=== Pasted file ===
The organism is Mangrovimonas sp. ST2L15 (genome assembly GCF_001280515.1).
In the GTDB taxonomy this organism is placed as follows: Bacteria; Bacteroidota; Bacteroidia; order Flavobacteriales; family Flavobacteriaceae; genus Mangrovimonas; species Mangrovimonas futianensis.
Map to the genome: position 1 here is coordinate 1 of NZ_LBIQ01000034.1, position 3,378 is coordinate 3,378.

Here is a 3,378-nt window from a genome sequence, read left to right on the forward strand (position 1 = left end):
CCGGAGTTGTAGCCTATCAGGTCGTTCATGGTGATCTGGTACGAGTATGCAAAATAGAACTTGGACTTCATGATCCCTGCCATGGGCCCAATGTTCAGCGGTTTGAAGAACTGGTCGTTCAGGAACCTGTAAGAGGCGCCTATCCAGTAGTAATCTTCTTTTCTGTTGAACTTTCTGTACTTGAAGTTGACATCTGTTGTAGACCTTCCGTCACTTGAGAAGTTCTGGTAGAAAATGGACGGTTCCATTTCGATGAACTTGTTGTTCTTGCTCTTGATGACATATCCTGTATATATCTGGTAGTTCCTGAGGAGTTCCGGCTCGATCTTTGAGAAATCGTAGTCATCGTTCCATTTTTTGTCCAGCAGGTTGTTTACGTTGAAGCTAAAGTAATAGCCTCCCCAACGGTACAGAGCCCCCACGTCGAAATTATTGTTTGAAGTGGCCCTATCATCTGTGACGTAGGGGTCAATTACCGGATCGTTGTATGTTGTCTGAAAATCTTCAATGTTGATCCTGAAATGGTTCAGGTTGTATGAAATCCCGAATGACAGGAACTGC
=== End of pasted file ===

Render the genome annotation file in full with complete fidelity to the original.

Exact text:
The organism is Mangrovimonas sp. ST2L15 (genome assembly GCF_001280515.1).
In the GTDB taxonomy this organism is placed as follows: Bacteria; Bacteroidota; Bacteroidia; order Flavobacteriales; family Flavobacteriaceae; genus Mangrovimonas; species Mangrovimonas futianensis.
Map to the genome: position 1 here is coordinate 1 of NZ_LBIQ01000034.1, position 3,378 is coordinate 3,378.

Here is a 3,378-nt window from a genome sequence, read left to right on the forward strand (position 1 = left end):
CCGGAGTTGTAGCCTATCAGGTCGTTCATGGTGATCTGGTACGAGTATGCAAAATAGAACTTGGACTTCATGATCCCTGCCATGGGCCCAATGTTCAGCGGTTTGAAGAACTGGTCGTTCAGGAACCTGTAAGAGGCGCCTATCCAGTAGTAATCTTCTTTTCTGTTGAACTTTCTGTACTTGAAGTTGACATCTGTTGTAGACCTTCCGTCACTTGAGAAGTTCTGGTAGAAAATGGACGGTTCCATTTCGATGAACTTGTTGTTCTTGCTCTTGATGACATATCCTGTATATATCTGGTAGTTCCTGAGGAGTTCCGGCTCGATCTTTGAGAAATCGTAGTCATCGTTCCATTTTTTGTCCAGCAGGTTGTTTACGTTGAAGCTAAAGTAATAGCCTCCCCAACGGTACAGAGCCCCCACGTCGAAATTATTGTTTGAAGTGGCCCTATCATCTGTGACGTAGGGGTCAATTACCGGATCGTTGTATGTTGTCTGAAAATCTTCAATGTTGATCCTGAAATGGTTCAGGTTGTATGAAATCCCGAATGACAGGAACTGC